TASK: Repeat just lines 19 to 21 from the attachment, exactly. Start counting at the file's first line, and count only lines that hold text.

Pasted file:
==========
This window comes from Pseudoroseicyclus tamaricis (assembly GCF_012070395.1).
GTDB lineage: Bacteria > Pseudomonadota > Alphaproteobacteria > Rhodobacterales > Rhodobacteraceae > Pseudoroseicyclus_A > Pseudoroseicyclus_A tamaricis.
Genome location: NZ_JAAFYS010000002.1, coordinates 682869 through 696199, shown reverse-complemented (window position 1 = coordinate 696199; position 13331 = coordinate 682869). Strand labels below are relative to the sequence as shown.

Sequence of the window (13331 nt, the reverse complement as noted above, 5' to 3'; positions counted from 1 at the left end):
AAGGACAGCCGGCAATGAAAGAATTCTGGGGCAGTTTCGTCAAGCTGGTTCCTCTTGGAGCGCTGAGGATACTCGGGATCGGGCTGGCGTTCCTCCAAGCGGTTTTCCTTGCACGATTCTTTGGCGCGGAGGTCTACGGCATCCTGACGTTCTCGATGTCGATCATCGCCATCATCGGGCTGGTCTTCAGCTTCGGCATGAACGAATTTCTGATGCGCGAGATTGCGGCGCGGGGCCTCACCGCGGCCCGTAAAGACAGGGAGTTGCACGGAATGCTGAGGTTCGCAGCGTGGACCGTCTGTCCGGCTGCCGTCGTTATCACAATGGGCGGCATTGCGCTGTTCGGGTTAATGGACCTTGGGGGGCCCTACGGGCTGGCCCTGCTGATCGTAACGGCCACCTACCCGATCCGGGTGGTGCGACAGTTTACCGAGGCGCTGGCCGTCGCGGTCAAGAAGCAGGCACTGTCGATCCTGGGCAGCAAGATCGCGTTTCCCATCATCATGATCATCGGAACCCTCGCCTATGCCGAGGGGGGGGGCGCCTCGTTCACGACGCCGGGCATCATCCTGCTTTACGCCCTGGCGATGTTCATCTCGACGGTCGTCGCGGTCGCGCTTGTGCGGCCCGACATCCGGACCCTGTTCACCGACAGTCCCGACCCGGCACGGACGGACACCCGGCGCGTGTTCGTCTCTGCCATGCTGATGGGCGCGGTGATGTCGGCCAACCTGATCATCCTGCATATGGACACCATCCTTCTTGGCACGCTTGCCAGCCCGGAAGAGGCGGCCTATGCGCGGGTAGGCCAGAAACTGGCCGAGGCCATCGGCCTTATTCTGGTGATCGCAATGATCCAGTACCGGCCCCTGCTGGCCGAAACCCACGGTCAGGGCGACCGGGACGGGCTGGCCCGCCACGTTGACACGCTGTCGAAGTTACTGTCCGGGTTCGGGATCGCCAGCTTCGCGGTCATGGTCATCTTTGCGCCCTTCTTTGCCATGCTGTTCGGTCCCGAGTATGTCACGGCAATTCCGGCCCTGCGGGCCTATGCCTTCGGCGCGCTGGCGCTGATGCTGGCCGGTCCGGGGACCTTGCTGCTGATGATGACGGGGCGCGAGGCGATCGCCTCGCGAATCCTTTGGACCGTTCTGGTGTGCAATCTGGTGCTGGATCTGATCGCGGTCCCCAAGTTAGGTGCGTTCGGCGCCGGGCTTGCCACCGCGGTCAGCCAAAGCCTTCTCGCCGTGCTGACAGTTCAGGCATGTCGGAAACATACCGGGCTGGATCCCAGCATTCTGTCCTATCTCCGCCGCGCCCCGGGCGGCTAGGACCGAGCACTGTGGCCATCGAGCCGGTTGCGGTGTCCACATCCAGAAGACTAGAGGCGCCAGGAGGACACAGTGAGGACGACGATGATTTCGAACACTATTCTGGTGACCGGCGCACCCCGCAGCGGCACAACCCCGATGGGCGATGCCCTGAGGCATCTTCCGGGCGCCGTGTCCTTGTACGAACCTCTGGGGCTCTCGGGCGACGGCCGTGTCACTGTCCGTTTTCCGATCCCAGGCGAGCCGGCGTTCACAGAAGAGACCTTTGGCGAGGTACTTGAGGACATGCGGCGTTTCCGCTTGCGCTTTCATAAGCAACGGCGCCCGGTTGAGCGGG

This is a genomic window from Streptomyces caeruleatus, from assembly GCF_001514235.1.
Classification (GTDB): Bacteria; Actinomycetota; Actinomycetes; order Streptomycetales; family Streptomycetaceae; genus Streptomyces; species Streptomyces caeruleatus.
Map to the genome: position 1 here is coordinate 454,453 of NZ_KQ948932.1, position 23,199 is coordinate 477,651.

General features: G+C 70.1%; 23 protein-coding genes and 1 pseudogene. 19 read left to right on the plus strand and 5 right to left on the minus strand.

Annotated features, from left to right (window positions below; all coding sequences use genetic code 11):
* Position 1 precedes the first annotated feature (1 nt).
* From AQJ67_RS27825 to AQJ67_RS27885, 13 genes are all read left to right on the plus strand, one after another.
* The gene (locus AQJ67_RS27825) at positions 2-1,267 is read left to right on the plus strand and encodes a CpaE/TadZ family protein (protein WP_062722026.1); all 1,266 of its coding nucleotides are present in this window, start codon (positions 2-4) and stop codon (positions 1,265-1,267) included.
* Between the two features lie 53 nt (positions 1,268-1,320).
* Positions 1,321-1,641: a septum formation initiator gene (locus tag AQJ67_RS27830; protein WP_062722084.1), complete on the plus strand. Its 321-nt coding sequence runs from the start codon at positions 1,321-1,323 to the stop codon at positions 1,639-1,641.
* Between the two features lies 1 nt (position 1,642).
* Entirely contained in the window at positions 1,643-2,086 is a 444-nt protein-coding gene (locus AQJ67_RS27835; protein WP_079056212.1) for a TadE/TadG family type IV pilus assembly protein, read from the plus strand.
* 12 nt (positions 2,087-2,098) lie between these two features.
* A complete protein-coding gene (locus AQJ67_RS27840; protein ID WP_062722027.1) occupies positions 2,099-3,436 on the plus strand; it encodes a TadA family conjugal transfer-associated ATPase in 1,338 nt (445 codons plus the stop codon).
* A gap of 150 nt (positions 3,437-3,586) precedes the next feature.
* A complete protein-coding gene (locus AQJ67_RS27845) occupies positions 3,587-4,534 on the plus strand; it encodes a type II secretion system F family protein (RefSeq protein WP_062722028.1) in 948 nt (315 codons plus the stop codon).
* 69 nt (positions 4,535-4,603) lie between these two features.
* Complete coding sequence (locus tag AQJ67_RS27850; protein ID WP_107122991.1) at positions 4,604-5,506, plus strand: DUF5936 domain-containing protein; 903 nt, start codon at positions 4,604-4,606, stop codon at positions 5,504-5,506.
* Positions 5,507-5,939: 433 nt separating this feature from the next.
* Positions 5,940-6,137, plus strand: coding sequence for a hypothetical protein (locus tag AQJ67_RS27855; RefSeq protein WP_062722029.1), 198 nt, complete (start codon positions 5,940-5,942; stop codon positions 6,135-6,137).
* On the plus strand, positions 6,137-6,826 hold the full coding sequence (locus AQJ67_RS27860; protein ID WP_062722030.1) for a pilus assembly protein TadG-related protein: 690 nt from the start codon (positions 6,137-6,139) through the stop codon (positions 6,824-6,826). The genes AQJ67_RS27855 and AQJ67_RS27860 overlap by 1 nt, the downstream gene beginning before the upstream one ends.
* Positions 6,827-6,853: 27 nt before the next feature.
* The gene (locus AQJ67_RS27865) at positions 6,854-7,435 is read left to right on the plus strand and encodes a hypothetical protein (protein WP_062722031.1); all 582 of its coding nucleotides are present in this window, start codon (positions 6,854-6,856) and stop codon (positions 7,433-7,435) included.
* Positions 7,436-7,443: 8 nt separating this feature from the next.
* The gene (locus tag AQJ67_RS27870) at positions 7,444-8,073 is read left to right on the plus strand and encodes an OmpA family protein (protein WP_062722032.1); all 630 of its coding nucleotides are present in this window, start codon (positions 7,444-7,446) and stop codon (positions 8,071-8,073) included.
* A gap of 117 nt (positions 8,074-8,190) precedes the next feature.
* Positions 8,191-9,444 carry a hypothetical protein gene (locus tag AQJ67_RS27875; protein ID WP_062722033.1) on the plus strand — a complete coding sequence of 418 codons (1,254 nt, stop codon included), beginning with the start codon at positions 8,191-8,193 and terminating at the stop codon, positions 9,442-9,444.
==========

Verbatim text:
* A complete protein-coding gene (locus AQJ67_RS27840; protein ID WP_062722027.1) occupies positions 2,099-3,436 on the plus strand; it encodes a TadA family conjugal transfer-associated ATPase in 1,338 nt (445 codons plus the stop codon).
* A gap of 150 nt (positions 3,437-3,586) precedes the next feature.
* A complete protein-coding gene (locus AQJ67_RS27845) occupies positions 3,587-4,534 on the plus strand; it encodes a type II secretion system F family protein (RefSeq protein WP_062722028.1) in 948 nt (315 codons plus the stop codon).